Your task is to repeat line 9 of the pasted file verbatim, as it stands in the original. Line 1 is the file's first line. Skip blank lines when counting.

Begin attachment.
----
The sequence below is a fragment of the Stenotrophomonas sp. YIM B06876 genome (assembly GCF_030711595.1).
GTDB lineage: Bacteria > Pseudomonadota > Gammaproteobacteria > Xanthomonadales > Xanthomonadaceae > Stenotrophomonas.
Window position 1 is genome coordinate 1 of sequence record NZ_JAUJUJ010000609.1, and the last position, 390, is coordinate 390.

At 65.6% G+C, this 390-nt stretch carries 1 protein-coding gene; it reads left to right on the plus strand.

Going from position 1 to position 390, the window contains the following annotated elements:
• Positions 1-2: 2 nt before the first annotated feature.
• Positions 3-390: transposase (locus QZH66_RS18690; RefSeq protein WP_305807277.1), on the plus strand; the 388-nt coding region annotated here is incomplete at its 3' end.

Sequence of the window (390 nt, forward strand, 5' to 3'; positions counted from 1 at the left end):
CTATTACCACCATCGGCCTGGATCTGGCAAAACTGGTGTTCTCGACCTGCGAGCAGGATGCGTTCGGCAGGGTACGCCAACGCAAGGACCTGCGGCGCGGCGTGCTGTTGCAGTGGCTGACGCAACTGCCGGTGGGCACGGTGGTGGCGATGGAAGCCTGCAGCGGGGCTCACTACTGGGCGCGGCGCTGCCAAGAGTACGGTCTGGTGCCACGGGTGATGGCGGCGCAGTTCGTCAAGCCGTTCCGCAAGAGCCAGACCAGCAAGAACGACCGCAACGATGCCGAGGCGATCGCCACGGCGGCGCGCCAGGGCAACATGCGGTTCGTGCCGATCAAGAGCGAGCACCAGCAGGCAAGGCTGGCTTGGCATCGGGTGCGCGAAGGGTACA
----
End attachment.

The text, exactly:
CTATTACCACCATCGGCCTGGATCTGGCAAAACTGGTGTTCTCGACCTGCGAGCAGGATGCGTTCGGCAGGGTACGCCAACGCAAGGACCTGCGGCGCGGCGTGCTGTTGCAGTGGCTGACGCAACTGCCGGTGGGCACGGTGGTGGCGATGGAAGCCTGCAGCGGGGCTCACTACTGGGCGCGGCGCTGCCAAGAGTACGGTCTGGTGCCACGGGTGATGGCGGCGCAGTTCGTCAAGCCGTTCCGCAAGAGCCAGACCAGCAAGAACGACCGCAACGATGCCGAGGCGATCGCCACGGCGGCGCGCCAGGGCAACATGCGGTTCGTGCCGATCAAGAGCGAGCACCAGCAGGCAAGGCTGGCTTGGCATCGGGTGCGCGAAGGGTACA